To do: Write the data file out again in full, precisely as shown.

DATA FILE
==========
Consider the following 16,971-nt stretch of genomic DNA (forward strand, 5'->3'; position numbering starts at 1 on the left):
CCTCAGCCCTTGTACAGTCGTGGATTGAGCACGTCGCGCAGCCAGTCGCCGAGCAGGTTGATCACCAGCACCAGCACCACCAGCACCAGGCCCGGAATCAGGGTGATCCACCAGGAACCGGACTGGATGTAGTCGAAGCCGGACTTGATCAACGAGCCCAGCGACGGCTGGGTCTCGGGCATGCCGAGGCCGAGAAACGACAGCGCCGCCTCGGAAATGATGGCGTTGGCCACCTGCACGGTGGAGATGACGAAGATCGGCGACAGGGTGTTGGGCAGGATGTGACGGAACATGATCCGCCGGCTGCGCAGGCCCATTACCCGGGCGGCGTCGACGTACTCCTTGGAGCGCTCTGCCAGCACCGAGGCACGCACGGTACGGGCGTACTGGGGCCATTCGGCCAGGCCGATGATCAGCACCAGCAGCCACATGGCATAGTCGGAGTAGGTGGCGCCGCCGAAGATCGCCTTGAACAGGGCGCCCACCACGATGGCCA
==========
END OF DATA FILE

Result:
Consider the following 16,971-nt stretch of genomic DNA (forward strand, 5'->3'; position numbering starts at 1 on the left):
CCTCAGCCCTTGTACAGTCGTGGATTGAGCACGTCGCGCAGCCAGTCGCCGAGCAGGTTGATCACCAGCACCAGCACCACCAGCACCAGGCCCGGAATCAGGGTGATCCACCAGGAACCGGACTGGATGTAGTCGAAGCCGGACTTGATCAACGAGCCCAGCGACGGCTGGGTCTCGGGCATGCCGAGGCCGAGAAACGACAGCGCCGCCTCGGAAATGATGGCGTTGGCCACCTGCACGGTGGAGATGACGAAGATCGGCGACAGGGTGTTGGGCAGGATGTGACGGAACATGATCCGCCGGCTGCGCAGGCCCATTACCCGGGCGGCGTCGACGTACTCCTTGGAGCGCTCTGCCAGCACCGAGGCACGCACGGTACGGGCGTACTGGGGCCATTCGGCCAGGCCGATGATCAGCACCAGCAGCCACATGGCATAGTCGGAGTAGGTGGCGCCGCCGAAGATCGCCTTGAACAGGGCGCCCACCACGATGGCCA